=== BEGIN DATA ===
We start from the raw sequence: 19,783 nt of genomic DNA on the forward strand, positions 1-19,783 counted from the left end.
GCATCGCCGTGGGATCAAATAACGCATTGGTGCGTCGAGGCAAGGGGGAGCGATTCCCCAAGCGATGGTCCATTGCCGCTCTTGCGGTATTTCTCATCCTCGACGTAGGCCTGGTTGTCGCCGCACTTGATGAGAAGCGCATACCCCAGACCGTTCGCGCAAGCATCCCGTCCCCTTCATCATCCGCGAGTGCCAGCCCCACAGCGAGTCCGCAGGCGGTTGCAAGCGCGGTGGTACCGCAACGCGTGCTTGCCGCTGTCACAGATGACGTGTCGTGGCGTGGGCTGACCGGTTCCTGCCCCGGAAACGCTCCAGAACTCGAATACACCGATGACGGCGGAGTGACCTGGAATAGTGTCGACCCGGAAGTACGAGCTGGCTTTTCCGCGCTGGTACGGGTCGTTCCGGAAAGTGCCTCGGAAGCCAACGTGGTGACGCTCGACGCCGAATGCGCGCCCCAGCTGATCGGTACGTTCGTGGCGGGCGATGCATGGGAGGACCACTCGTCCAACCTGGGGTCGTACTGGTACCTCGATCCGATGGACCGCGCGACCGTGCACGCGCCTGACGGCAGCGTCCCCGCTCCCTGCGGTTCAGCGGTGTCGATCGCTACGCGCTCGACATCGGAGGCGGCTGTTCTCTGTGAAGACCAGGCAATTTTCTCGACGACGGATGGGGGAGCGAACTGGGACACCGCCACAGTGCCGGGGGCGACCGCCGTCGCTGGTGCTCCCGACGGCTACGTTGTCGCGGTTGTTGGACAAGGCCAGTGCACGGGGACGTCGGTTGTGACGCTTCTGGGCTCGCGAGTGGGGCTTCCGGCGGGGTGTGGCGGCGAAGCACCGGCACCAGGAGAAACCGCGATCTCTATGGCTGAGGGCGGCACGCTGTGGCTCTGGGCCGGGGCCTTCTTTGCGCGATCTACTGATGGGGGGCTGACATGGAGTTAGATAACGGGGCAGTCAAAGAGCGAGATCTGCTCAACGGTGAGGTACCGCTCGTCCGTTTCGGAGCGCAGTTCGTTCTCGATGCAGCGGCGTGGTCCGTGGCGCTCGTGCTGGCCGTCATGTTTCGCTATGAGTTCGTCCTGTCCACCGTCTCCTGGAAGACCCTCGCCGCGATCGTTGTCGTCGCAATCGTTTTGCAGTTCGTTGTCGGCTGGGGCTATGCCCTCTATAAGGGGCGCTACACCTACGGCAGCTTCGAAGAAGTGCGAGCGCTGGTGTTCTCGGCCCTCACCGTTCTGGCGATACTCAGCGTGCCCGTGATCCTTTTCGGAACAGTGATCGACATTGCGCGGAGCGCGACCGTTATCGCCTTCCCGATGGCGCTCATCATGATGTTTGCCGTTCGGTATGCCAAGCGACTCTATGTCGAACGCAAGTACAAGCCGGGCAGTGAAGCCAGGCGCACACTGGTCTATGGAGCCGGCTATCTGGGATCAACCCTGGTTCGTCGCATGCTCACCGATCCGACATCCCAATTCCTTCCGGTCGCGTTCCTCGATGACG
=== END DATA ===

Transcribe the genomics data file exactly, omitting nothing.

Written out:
We start from the raw sequence: 19,783 nt of genomic DNA on the forward strand, positions 1-19,783 counted from the left end.
GCATCGCCGTGGGATCAAATAACGCATTGGTGCGTCGAGGCAAGGGGGAGCGATTCCCCAAGCGATGGTCCATTGCCGCTCTTGCGGTATTTCTCATCCTCGACGTAGGCCTGGTTGTCGCCGCACTTGATGAGAAGCGCATACCCCAGACCGTTCGCGCAAGCATCCCGTCCCCTTCATCATCCGCGAGTGCCAGCCCCACAGCGAGTCCGCAGGCGGTTGCAAGCGCGGTGGTACCGCAACGCGTGCTTGCCGCTGTCACAGATGACGTGTCGTGGCGTGGGCTGACCGGTTCCTGCCCCGGAAACGCTCCAGAACTCGAATACACCGATGACGGCGGAGTGACCTGGAATAGTGTCGACCCGGAAGTACGAGCTGGCTTTTCCGCGCTGGTACGGGTCGTTCCGGAAAGTGCCTCGGAAGCCAACGTGGTGACGCTCGACGCCGAATGCGCGCCCCAGCTGATCGGTACGTTCGTGGCGGGCGATGCATGGGAGGACCACTCGTCCAACCTGGGGTCGTACTGGTACCTCGATCCGATGGACCGCGCGACCGTGCACGCGCCTGACGGCAGCGTCCCCGCTCCCTGCGGTTCAGCGGTGTCGATCGCTACGCGCTCGACATCGGAGGCGGCTGTTCTCTGTGAAGACCAGGCAATTTTCTCGACGACGGATGGGGGAGCGAACTGGGACACCGCCACAGTGCCGGGGGCGACCGCCGTCGCTGGTGCTCCCGACGGCTACGTTGTCGCGGTTGTTGGACAAGGCCAGTGCACGGGGACGTCGGTTGTGACGCTTCTGGGCTCGCGAGTGGGGCTTCCGGCGGGGTGTGGCGGCGAAGCACCGGCACCAGGAGAAACCGCGATCTCTATGGCTGAGGGCGGCACGCTGTGGCTCTGGGCCGGGGCCTTCTTTGCGCGATCTACTGATGGGGGGCTGACATGGAGTTAGATAACGGGGCAGTCAAAGAGCGAGATCTGCTCAACGGTGAGGTACCGCTCGTCCGTTTCGGAGCGCAGTTCGTTCTCGATGCAGCGGCGTGGTCCGTGGCGCTCGTGCTGGCCGTCATGTTTCGCTATGAGTTCGTCCTGTCCACCGTCTCCTGGAAGACCCTCGCCGCGATCGTTGTCGTCGCAATCGTTTTGCAGTTCGTTGTCGGCTGGGGCTATGCCCTCTATAAGGGGCGCTACACCTACGGCAGCTTCGAAGAAGTGCGAGCGCTGGTGTTCTCGGCCCTCACCGTTCTGGCGATACTCAGCGTGCCCGTGATCCTTTTCGGAACAGTGATCGACATTGCGCGGAGCGCGACCGTTATCGCCTTCCCGATGGCGCTCATCATGATGTTTGCCGTTCGGTATGCCAAGCGACTCTATGTCGAACGCAAGTACAAGCCGGGCAGTGAAGCCAGGCGCACACTGGTCTATGGAGCCGGCTATCTGGGATCAACCCTGGTTCGTCGCATGCTCACCGATCCGACATCCCAATTCCTTCCGGTCGCGTTCCTCGATGACG